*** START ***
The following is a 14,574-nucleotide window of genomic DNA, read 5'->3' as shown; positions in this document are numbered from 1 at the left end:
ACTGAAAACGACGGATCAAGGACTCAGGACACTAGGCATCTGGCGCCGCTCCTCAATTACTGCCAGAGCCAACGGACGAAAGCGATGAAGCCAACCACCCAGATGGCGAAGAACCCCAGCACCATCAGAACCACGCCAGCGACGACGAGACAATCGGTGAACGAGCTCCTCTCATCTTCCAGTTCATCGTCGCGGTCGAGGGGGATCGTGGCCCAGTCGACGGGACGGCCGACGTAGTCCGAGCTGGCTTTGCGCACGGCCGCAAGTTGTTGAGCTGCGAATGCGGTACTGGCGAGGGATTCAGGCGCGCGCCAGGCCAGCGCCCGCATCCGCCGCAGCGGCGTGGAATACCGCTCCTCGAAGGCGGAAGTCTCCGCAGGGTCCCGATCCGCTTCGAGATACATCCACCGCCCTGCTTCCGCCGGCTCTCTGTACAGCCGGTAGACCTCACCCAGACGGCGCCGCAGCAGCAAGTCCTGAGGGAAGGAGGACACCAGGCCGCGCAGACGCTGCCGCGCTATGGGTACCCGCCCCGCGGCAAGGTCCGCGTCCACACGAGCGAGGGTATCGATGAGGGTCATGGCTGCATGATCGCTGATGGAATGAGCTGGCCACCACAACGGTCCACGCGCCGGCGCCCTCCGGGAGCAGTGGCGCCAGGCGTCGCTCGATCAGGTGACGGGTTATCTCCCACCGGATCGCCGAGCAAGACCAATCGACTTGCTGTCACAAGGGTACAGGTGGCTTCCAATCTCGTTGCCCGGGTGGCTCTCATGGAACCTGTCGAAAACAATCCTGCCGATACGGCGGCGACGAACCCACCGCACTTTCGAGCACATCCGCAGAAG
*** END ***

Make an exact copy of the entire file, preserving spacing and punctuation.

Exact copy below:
The following is a 14,574-nucleotide window of genomic DNA, read 5'->3' as shown; positions in this document are numbered from 1 at the left end:
ACTGAAAACGACGGATCAAGGACTCAGGACACTAGGCATCTGGCGCCGCTCCTCAATTACTGCCAGAGCCAACGGACGAAAGCGATGAAGCCAACCACCCAGATGGCGAAGAACCCCAGCACCATCAGAACCACGCCAGCGACGACGAGACAATCGGTGAACGAGCTCCTCTCATCTTCCAGTTCATCGTCGCGGTCGAGGGGGATCGTGGCCCAGTCGACGGGACGGCCGACGTAGTCCGAGCTGGCTTTGCGCACGGCCGCAAGTTGTTGAGCTGCGAATGCGGTACTGGCGAGGGATTCAGGCGCGCGCCAGGCCAGCGCCCGCATCCGCCGCAGCGGCGTGGAATACCGCTCCTCGAAGGCGGAAGTCTCCGCAGGGTCCCGATCCGCTTCGAGATACATCCACCGCCCTGCTTCCGCCGGCTCTCTGTACAGCCGGTAGACCTCACCCAGACGGCGCCGCAGCAGCAAGTCCTGAGGGAAGGAGGACACCAGGCCGCGCAGACGCTGCCGCGCTATGGGTACCCGCCCCGCGGCAAGGTCCGCGTCCACACGAGCGAGGGTATCGATGAGGGTCATGGCTGCATGATCGCTGATGGAATGAGCTGGCCACCACAACGGTCCACGCGCCGGCGCCCTCCGGGAGCAGTGGCGCCAGGCGTCGCTCGATCAGGTGACGGGTTATCTCCCACCGGATCGCCGAGCAAGACCAATCGACTTGCTGTCACAAGGGTACAGGTGGCTTCCAATCTCGTTGCCCGGGTGGCTCTCATGGAACCTGTCGAAAACAATCCTGCCGATACGGCGGCGACGAACCCACCGCACTTTCGAGCACATCCGCAGAAG